‘When there is pain, the body releases a natural anaesthetic agent called endorphins. These are hormones which reduce the pain and make you happy.

‘If you keep cutting, you’ll get addicted to the whole process,’ he warned.

Doctors also warned that if girls are not taught healthier ways to vent their frustrations, they may continue to turn to self-mutilation as a coping mechanism even in adulthood.

‘They feel so much pain on the inside that they need to feel it on the outside, so it ends up as physical wounds which they can see, feel and touch,’ said Dr Geraldine Tan, a psychologist at Mount Elizabeth Medical Centre.

‘It’s a reminder that they’re okay.’

Dr Tan added that teens who display their wounds are crying for attention and parents must act quickly. She advised parents to look out for tell-tale signs such as the frequent use of plasters and ointment.

Ultimately, the only way to help self-mutilators is to be there for them with a listening ear, she said.

Xiuping, 19, used to cut herself two years ago whenever she quarrelled with her boyfriend.

She stopped after being reassured that others care for her.

‘Nowadays, I’d find friends to share my problems with. If they’re busy, then I’d find something else to do, like read or do housework,’ said the Institute of Technical Education student.

It has been three months since Stephanie last cut herself, but the scars on her forearm are still visible. She now knows that the relief from cutting is only temporary.

‘Although I feel a bit better after cutting, I know the scars will remain there forever,’ she said.

Names of the girls have been changed to protect their identities.


BBCnews.co.uk
August 27, 2008

Dionne McMillan, 22, from Edinburgh, self-harmed for about 10 years and tells the BBC news website about her experiences.

Dionne McMillan has not self-harmed for about two years.

I first self-harmed was when I was about 10 years old. I just couldn’t cope with life – I’d been in care, I’d been moved around from pillar to post so much that I had no stability in my early years. That led to me having the problems I have now and have had for the past 10 years.

Self-harming gave me a release from the tension and stress that I’d been feeling and gave me a chance to escape from reality for a little while.

I didn’t know what self-harm was at the age of 10, I wasn’t copying anyone. When you talk about self-harm, people always think it’s about cutting yourself, but there are so many ways to do it. For me it started with the tablets I took out of my grandparents’ cupboard. Then I accidentally cut myself while peeling potatoes. That led to me starting to cut myself because I felt that with losing blood, all the bad feelings were leaving me as well.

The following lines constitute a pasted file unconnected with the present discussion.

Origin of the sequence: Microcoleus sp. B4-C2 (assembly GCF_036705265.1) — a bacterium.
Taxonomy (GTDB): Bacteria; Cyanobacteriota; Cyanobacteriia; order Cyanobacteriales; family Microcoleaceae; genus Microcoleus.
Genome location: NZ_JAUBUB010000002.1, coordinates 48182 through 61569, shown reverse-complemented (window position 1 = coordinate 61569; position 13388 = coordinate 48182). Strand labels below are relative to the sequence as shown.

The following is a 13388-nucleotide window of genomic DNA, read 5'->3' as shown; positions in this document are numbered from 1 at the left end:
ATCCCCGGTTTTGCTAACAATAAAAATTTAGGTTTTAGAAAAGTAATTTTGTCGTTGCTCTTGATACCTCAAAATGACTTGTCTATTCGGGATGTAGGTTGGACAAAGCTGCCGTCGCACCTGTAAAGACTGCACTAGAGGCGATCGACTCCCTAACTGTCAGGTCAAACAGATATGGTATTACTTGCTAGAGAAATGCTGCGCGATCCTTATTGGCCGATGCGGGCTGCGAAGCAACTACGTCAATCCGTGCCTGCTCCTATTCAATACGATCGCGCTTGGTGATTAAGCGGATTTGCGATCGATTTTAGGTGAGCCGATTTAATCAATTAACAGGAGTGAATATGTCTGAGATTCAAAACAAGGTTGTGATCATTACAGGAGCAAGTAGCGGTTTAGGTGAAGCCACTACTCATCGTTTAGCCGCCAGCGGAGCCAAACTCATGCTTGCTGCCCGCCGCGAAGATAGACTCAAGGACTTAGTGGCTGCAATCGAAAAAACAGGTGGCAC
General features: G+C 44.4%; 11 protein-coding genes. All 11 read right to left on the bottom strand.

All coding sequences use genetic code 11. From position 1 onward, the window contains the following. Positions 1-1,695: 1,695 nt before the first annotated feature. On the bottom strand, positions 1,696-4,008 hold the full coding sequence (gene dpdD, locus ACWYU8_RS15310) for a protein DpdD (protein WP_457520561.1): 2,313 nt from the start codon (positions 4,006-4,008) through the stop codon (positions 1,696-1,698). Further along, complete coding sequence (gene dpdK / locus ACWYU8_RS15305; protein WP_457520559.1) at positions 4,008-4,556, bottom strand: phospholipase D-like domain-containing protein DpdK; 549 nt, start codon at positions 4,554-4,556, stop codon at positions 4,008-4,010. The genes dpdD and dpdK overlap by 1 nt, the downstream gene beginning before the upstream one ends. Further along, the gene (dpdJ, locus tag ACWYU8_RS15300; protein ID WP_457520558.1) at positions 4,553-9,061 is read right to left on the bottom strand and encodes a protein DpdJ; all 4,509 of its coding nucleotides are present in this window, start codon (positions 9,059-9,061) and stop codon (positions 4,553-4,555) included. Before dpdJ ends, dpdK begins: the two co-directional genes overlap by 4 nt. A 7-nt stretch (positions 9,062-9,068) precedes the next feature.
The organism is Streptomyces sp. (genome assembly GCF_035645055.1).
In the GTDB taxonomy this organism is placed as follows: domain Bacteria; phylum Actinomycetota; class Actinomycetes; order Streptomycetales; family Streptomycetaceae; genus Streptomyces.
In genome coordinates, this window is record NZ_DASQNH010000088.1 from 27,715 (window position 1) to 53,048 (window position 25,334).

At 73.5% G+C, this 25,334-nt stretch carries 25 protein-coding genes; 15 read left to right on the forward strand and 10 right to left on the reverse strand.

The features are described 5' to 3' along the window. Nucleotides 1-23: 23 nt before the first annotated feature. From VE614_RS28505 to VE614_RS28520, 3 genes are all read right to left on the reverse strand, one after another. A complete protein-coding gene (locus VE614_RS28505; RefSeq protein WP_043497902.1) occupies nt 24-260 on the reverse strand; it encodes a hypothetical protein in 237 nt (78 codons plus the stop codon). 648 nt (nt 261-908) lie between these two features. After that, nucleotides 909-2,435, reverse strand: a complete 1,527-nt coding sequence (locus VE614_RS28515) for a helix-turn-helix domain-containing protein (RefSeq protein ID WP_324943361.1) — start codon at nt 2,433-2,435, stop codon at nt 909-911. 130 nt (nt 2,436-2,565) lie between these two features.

Once you start self-harming, it’s like a drug, it becomes addictive and it’s very hard to stop. I self-harmed for 10-and-a-half years but after four years it was discovered, at a PE class in school. One of the teachers saw my arms, asked what it was about and got psychiatrists in. When that happened, everything was taken out of my control and that was the one thing I didn’t want because I felt self-harm gave me control over my life.

After it was first discovered, I continued to self-harm for more than six years. It became more and more dangerous, to the point where there were a few occasions when I was very close to death. If it hadn’t been for medical intervention I wouldn’t be here now.

I only stopped because I fell pregnant with my son. I no longer viewed my body as my own – I couldn’t damage it because I needed to keep myself safe for this baby that was growing inside me. So it was a decision that I made to end it.

‘Safety blanket’

People in my position should speak to someone, whether it’s a friend, teacher, parent – anyone. If self-harm had been more talked about when I was younger, I think I would’ve been able to seek help a lot quicker. I don’t think I would’ve got as bad if I’d had the early intervention when I first started.

Once you start self-harming, it’s like a drug, it becomes addictive and it’s very hard to stop. It’s been about two years since I last did it and I’m not completely safe from it. I think about it every single day because self-harm wasn’t just a coping mechanism for me – it was like a safety blanket which meant I could deal with the world around me. I know there could be a day where I will return to it. But I will fight that as long as I can because my son needs me and that’s my inspiration. I get ongoing support, but for me I don’t think having the professional help is what’s going to keep me going – I’ve got to do that – no-one else can do it for me.